The past few weeks have been challenging for many of us. While this pandemic situation affected our lives in different ways, we hope you all stay safe.
In Q1, we continued to make good progress in the following areas:
- Migration guide
- Migration Tooling and Examples
- From Model Definitions to REST APIs
- Newly added examples
- Newly added extensions
- Enhancements in LoopBack core and OpenAPI areas
- Rework of shopping example
- Refreshed look for LoopBack documentation
Let’s take a closer look.
Building the migration guide is one of the key focuses for us this year. We made good progress in completing the migration guide. Please check out our migration guide. LoopBack 3 is currently in maintenance LTS. Read this blog to find out what it means and how it affects you.
In LB3, it was possible to use mixins to enhance a model with a new property, a custom method, or a custom remote method. In LB4, this can be accomplished by using a mixin class factory function against model, repository, or controller classes. We added a Migrating model mixins page to demonstrate how to accomplish this.
In LB3, Operation hooks are useful tools that are triggered by all methods that execute a particular high-level CRUD operation. However, LB4 hasn’t supported this feature yet. To help LB3 users to continue using the feature, we provide a workaround and explain how they can migrate LB3 operation hooks to LB4 repositories in page Migrating operation hooks.
LB3 has the built-in User/AccessToken model based authentication. In LB4, we provide a more flexible authentication system. We explain how LB3 users can migrate it to LB4 with handy LB4 CLI tools. The content can be found in page Migrating built-in authentication.
In addition, we added the LB3 features not in-plan documentation page to clarify which LB3 features are not supported in LB4 or the workarounds for those features if users would like to continue using them in LB4.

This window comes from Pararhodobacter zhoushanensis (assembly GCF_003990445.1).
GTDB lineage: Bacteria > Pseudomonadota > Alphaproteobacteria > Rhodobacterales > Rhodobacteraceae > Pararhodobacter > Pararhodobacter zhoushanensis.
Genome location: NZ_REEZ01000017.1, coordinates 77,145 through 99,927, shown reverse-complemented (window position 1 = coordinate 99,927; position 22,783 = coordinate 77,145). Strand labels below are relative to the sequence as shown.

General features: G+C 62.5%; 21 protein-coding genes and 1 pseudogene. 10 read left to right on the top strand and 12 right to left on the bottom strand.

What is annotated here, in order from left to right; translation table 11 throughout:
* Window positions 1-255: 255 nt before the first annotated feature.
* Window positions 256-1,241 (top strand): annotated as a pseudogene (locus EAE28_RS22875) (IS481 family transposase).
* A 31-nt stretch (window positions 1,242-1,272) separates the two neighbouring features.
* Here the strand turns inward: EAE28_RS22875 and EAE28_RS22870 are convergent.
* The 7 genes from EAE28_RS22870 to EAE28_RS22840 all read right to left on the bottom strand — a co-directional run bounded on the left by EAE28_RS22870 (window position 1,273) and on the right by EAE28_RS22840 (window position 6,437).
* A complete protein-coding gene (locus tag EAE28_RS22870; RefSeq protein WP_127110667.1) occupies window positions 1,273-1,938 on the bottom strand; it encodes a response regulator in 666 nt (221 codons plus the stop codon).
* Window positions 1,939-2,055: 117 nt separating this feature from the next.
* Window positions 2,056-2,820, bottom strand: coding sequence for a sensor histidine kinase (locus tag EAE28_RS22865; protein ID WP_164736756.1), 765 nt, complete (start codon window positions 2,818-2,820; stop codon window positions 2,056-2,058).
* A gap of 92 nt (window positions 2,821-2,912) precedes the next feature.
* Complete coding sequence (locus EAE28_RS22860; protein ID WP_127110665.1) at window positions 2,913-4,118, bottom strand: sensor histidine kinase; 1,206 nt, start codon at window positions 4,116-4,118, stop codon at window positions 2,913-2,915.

Migration Tooling and Examples
Besides documentation, we migrated the LoopBack 3 access control example to LoopBack 4. In the lb3-application example, we added instructions on how to move the middleware from the LoopBack 3 application to a common location where both the LB3 and LB4 applications can use it.
For tooling that helps your migration process easier, the
lb4 import-lb3-models command now supports migrating models inheriting from all other models, including LoopBack 3 built-in models.
From Model Definitions to REST APIs
One of the frequent inputs we got from users is that they would like to see fewer steps from creating the models to having runnable endpoints. We now have the
rest-crud package, the app booter, and the CLI command. You can see how to create a simple LoopBack 4 app with the
lb4 rest-crud CLI command.
Integrate with IBM API Connect
Earlier, we identified the work items required for the integration with IBM API Connect. When importing an OpenAPI spec generated by a LoopBack 4 application, there is additional metadata needs to be added. Instead of having our users to modify the OpenAPI spec manually, we introduced an API Connect OpenAPI enhancer to inject the
x-ibm-configuration and other required attributes in the OpenAPI spec.
Additionally, we extracted and translated the messages for our CLI tooling.
Newly Added Examples